Attorney General sues Wenatchee debt collectors for unlicensed operation

Published October 3rd, 2018 by Salesadmin

OLYMPIA — Washington Attorney General Bob Ferguson filed suit last week against a string of debt-collection agencies owned by a Wenatchee man, alleging the firms garnished wages, seized bank accounts and threatened foreclosure on debtors despite not being licensed with the state.

The lawsuit, filed Friday, alleges the companies owned by Brian Fair —  EGP Investments, formed in 2009, JPRD Investments, formed in 2007 and The Collection Group, formed in 2004 — held no license when they bought up portfolios of old debt held by Washington consumers and began aggressive collections efforts. None of the companies were licensed as collections agencies until 2013. In the years prior to obtaining license, the companies "unlawfully sued and obtained judgments on the debts of at least 3,500," Ferguson's office said in a news release. "The companies are still collecting on unlawfully obtained debts."

It is legal under the state's Collection Agency Act and Consumer Protection Act to buy debt without a license, but not to act as a collection agency. The law has been in effect since 1971.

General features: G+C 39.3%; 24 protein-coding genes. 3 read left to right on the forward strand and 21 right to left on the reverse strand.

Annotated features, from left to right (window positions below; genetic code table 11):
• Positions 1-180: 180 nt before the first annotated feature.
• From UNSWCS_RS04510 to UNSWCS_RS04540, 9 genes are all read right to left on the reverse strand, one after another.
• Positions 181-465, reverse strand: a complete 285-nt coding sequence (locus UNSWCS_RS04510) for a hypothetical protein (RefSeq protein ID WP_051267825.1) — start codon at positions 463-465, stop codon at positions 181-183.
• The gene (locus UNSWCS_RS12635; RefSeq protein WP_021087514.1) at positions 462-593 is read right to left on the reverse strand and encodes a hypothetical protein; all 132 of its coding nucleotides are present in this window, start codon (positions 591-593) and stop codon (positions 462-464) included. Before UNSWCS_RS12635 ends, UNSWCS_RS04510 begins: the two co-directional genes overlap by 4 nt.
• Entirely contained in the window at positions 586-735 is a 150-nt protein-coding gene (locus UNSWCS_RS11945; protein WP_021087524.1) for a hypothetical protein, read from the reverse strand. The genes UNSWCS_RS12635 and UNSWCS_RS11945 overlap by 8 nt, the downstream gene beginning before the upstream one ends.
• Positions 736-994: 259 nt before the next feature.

Purchase of old debt allows the buyer to often pay just pennies on the dollar of the face amount of the debt, then sue to collect the full amount owed.

Fair's companies have garnished up to 25 percent of debtors' paychecks, and threatened to foreclose on homes. Ferguson's lawsuit specifies homes in King County, where the companies have recorded more than 490 judgments and used them as leverage for foreclosure.

One of Fair’s companies also allegedly violated the Collection Agency Act by failing to properly notify consumers about the interest that had accrued on their debts. Ferguson’s lawsuit asks the King County Superior Court to halt collection on illegally obtained judgments and update consumers’ credit reports to remedy any harms, and pay restitution to consumers. The Consumer Protection Act allows a civil penalty of up to $2,000 per individual violation.

Fair has yet to respond to the civil suit.

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